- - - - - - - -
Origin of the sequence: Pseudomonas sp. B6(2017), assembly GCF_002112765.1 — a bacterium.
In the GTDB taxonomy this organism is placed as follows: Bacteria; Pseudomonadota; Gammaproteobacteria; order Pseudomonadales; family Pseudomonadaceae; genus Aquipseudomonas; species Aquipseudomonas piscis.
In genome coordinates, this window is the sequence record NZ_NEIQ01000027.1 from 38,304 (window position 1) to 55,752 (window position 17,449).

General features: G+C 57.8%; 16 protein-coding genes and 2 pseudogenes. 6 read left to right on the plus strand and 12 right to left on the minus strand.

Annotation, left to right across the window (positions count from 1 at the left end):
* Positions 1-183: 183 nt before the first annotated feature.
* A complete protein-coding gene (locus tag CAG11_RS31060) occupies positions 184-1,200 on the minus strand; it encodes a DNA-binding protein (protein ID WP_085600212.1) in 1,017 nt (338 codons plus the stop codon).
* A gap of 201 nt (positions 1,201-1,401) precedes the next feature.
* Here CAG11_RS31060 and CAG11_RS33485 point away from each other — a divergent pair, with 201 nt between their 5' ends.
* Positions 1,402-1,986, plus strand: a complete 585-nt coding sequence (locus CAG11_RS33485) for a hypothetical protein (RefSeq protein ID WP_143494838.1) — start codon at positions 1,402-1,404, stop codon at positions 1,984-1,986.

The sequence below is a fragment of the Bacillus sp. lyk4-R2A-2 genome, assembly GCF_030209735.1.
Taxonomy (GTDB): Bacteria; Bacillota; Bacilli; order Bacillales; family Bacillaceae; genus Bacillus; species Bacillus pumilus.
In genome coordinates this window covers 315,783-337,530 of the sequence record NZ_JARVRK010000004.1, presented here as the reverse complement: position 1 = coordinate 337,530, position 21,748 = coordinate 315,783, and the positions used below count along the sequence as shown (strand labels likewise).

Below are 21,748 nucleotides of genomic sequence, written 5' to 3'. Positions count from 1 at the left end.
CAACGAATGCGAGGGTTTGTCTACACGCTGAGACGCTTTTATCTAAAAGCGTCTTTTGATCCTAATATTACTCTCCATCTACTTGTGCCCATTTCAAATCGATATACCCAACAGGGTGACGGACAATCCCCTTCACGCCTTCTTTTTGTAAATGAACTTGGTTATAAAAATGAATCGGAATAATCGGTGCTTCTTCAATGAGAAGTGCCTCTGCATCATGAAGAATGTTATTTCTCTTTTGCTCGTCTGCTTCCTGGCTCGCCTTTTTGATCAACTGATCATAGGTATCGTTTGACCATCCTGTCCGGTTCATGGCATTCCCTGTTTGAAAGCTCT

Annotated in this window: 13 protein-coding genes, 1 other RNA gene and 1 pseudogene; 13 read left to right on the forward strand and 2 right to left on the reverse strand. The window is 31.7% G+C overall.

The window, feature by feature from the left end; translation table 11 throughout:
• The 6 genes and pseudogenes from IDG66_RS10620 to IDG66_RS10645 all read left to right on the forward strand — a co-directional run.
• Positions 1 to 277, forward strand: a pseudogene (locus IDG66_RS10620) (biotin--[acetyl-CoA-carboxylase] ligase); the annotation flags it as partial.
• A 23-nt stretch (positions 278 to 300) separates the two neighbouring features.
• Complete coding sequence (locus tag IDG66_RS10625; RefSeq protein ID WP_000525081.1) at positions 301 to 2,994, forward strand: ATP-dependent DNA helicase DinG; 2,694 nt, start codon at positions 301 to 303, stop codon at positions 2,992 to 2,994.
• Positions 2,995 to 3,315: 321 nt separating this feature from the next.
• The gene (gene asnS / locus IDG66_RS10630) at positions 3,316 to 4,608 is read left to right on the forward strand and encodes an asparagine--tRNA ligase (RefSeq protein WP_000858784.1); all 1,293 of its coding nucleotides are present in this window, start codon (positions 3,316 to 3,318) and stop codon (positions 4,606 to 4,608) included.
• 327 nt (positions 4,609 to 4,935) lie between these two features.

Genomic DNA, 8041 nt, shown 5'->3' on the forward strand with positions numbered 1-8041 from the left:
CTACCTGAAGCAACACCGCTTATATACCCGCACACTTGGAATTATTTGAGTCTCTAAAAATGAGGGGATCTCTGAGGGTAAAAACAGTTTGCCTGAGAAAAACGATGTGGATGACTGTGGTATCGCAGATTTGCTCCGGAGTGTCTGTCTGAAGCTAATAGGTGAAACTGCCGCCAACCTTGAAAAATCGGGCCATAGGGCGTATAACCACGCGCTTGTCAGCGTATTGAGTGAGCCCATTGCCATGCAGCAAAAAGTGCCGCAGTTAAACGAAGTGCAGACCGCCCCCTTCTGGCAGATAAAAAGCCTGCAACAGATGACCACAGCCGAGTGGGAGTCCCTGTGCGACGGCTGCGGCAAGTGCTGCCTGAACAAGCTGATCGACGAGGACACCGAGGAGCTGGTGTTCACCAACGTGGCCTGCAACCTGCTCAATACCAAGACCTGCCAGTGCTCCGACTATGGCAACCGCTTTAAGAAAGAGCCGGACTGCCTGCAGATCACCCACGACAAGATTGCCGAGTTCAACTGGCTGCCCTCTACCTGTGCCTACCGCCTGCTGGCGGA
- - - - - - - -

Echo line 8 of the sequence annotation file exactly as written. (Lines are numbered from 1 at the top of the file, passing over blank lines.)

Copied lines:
* A gap of 201 nt (positions 1,201-1,401) precedes the next feature.